I make no apologies for describing climate change as the great moral challenge of our generation. It’s why we legislated a 20 per cent renewable energy target. My commitment to a market mechanism remained as resolute on the night of the coup as when I was sworn in.
Our legislation was twice blocked by an unholy coalition of Tony Abbott and Bob Brown. In the aftermath, Labor debated calling a double-dissolution but my deputy, Julia Gillard, and most of the cabinet refused to support one.
Gillard and treasurer Wayne Swan both wanted the ETS dead. Instead, I resolved to reintroduce it at the Kyoto Protocol’s second commitment period in 2012. It was an in-principle decision by a cabinet subcommittee pending a full cabinet discussion; but that never happened because Gillard’s office leaked the subcommittee decision. The CPRS was canned as Labor policy by Gillard only after the coup. Kevin Rudd, Sunshine Coast (Qld)
Heads, you win
Like many small coastal towns at the moment, Brunswick Heads is busier than normal but the river is as lazy as ever (Letters, April 15). May your readers be assured that while you can dine at one of the country’s best restaurants, or enjoy the finest Mexican outside Mexico, the pub is still good for a parmy and a beer, the fish and chips are the same as ever and the Chinese is still intact from its heyday in the 1960s. Andrew Swain, Brunswick Heads
Paul Duncan says “the real Byron was in the 50s, 60s and 70s” (Letters, April 16). Those were also the years of mass whale killings, where the bodies of hundreds of dead humpbacks were strung up on the jetty; the abattoir was going full tilt, and the stench sometimes overwhelmed the town; sand mining was destroying the beaches, the results of which we’re now dealing with in badly repaired and eroded dunes; and the local Indigenous people were often treated very badly.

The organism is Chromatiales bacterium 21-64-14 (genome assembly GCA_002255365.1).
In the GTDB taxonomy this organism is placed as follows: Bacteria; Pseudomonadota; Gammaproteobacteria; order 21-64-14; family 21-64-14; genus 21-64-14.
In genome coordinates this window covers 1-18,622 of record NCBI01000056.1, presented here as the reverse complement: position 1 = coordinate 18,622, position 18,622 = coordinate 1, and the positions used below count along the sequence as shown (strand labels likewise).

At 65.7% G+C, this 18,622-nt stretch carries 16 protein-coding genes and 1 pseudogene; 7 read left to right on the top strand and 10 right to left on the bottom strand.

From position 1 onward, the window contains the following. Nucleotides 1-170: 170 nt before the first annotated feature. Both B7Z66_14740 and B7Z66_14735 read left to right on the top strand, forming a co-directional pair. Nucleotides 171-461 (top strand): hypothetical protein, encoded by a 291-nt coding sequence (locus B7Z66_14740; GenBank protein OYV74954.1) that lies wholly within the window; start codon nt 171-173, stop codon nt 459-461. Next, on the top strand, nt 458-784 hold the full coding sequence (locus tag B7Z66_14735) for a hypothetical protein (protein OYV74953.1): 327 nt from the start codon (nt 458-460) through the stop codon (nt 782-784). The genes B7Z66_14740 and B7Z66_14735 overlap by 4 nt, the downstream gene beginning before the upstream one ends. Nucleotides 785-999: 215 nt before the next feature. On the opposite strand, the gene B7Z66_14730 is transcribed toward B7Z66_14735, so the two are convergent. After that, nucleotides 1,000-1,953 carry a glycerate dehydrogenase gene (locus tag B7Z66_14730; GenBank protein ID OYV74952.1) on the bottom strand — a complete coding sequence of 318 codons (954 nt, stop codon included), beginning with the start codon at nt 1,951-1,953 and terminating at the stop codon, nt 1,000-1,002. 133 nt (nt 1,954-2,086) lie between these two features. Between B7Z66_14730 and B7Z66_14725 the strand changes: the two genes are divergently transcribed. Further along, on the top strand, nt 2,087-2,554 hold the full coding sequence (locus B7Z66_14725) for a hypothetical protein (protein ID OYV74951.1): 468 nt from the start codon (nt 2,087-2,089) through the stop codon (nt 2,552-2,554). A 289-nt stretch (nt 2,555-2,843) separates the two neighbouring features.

I’ve lived here for 30-plus years and still love it, while acknowledging that like many coastal towns, it is often in danger of being “loved to death”. I’m also clear-eyed about the “good old days”. Rose Fox, Byron Bay
Twerk it out
Yay! Another word for Scrabble – twerk (“Monocultural outrage against the twerk is typically kneejerk”, April 16). Lyn Langtry, East Ryde
It has not been a good week for the PM, according to Herald correspondents. Many wrote about the vaccination rollout; about the PM’s dream of arriving “on a magnificent white horse, with a vaccine for everybody, and then on to an election win” as described by Patrick Bone of Terrigal. Unfortunately, due to rollout “recalibration” (surely the word of the week), he has “arrived on a three-legged donkey and lost his packhorses”.
Steve Forsyth of Wagga Wagga encapsulated the sense of disbelief many felt in the changing plans by suggesting the vaccine scenario reminded him of what could be an appropriated and abbreviated Monty Python cheese shop skit: “Do you have any AstraZeneca? Sorry, fresh out. Pfizer? Ah, not today. Johnson & Johnson? No, not much call for it around these parts, sir. OK, well then, what about Novavax? Noooo. Not really much of a vaccine centre is it? Oh, the finest in the world, sir!”
When the former CEO of Australia Post appeared before the Senate inquiry mid-week, things went further downhill for the PM. The majority of writers excoriated Scott Morrison on his vitriolic comments about Christine Holgate and described the Cartier watches fiasco as an example of the “Canberra bubble’s appalling misogynistic culture”. Robert Dillon of Bathurst also captured the absurdity of the situation: “It appears Morrison’s team in the Holgate Test match have decided they will play the Warne-Smith tactics – spin prodigiously and deceptively, then deflect from everything”. Unsurprisingly, the words “spin”, “marketing” and “confected outrage” featured heavily in the bulk of the letters received.
As always, thanks for writing, and a reminder to let us know when you read a potential letter of the year. Pat Stringa, Letters editor